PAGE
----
This is the case in my everyday life but the question I pose to you reader is up for discussion and has no right answer:

When it comes to acting,  are actors with a visible impairment at a disadvantage that can be considered disabled in this industry?

Lets let that settle. When you think about it this is very complicated and probably the reason why it took the production company the best part of a month to come up with an outcome to my audition. It must have been a tough process.

My stance on this is: Yes is definitely does in some areas but this must change. There needs to be a meeting in the middle of the two opposite ends of the supply and demand. The biggest thing to happen, and which seems to be happening more and more after Paralympics is the production companies are beginning trust that their audiences will accepting of more diversity. In my mind we are on the right path but we have a long way to go.

I now see that as an actor I have arrived at a time where I can be part of a generation actors who break the barrier down and that is infinitely exciting to me as an artist. I saw this week in the press that the public have an interest in my story as a human but will I and others be accepted on stage and screen? I am adamant that they will. All we need now is the industry to take a leap of faith with their customers.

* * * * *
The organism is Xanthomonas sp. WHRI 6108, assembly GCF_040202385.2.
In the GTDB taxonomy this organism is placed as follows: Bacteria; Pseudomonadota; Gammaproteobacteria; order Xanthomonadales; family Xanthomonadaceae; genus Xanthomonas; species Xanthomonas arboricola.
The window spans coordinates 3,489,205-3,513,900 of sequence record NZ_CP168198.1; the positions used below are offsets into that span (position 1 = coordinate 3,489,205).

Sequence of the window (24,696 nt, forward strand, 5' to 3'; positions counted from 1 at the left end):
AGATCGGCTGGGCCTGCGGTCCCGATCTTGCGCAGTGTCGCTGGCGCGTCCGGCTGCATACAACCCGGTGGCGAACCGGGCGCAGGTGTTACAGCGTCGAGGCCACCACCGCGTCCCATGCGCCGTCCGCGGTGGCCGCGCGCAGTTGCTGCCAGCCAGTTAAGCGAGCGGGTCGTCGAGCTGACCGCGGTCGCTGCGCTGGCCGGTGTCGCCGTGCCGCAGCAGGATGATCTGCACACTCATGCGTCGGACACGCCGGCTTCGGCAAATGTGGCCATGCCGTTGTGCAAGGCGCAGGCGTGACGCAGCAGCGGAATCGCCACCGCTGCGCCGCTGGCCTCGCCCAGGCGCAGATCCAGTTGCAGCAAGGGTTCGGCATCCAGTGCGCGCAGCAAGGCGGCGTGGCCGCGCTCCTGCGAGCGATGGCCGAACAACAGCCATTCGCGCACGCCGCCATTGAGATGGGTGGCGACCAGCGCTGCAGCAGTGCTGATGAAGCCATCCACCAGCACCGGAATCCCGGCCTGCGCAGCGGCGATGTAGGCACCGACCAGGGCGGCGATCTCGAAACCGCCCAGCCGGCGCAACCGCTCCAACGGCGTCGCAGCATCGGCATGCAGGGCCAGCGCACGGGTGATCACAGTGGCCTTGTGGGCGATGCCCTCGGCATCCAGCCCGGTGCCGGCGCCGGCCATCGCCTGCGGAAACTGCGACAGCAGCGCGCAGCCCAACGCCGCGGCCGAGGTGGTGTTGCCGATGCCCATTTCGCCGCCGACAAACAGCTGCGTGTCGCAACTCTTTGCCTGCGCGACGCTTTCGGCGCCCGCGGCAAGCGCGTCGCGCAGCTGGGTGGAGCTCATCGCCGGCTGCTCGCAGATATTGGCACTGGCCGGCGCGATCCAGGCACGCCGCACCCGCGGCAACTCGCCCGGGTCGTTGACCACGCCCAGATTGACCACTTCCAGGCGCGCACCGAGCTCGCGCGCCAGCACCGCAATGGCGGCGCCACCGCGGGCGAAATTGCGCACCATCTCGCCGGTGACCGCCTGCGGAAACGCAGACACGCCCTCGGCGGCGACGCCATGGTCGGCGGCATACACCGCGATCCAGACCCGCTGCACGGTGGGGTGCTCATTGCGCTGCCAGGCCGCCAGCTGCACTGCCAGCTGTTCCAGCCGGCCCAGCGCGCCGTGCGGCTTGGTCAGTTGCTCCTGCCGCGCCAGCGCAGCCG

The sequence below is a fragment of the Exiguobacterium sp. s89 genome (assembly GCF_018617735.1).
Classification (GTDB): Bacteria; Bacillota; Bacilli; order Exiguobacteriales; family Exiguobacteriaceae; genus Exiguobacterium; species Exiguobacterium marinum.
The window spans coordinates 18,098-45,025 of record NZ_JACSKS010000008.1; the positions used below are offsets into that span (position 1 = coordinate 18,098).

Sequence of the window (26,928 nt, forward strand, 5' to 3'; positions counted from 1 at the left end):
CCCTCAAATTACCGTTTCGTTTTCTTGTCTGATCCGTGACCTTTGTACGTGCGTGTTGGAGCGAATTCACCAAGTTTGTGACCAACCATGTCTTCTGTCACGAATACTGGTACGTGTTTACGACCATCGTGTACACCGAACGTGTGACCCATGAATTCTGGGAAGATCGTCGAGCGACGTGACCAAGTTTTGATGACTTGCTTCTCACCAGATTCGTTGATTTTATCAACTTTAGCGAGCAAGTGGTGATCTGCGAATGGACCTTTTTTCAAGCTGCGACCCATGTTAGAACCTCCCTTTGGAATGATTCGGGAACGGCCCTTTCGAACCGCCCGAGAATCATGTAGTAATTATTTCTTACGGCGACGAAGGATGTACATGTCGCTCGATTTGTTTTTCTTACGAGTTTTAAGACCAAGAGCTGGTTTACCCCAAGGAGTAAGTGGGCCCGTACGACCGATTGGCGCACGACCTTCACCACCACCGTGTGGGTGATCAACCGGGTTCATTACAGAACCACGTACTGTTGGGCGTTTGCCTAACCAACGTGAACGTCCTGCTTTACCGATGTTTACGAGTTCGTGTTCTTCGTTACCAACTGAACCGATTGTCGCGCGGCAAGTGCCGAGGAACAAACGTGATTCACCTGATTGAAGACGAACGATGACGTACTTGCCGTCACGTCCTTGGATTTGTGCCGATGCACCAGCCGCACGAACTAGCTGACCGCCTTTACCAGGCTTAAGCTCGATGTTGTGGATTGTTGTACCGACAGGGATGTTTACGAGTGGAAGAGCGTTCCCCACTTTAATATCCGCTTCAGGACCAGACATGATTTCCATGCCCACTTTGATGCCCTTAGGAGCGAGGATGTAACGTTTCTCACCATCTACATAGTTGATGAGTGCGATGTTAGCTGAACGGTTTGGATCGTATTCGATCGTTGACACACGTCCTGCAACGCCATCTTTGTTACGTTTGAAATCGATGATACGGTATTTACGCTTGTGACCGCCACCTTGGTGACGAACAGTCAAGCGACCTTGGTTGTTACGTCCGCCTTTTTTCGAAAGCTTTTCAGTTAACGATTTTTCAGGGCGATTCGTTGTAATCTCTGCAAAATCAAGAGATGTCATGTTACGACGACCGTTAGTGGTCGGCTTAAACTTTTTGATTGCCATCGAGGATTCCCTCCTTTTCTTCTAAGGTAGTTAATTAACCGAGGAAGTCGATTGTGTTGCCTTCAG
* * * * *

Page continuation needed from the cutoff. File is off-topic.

So going back to my original worry: would I be dishonest to accept the role from a casting breakdown that requires “an actor with a disability”…. No I don’t believe I would be, you can take me to task on that one if you feel the need. I would be honoured to have the chance to pave the way of acceptance and body diversity on screen, ultimately opening the door for people with much more complicated problems than myself. Even if it’s not me, I’m glad it seems to be happening.

Thanks for reading. Richard

Ps – I don’t seem to be able to post a link here but Search Richard Stott Actor in Huffington Post and there I am!





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Beauty & The Beast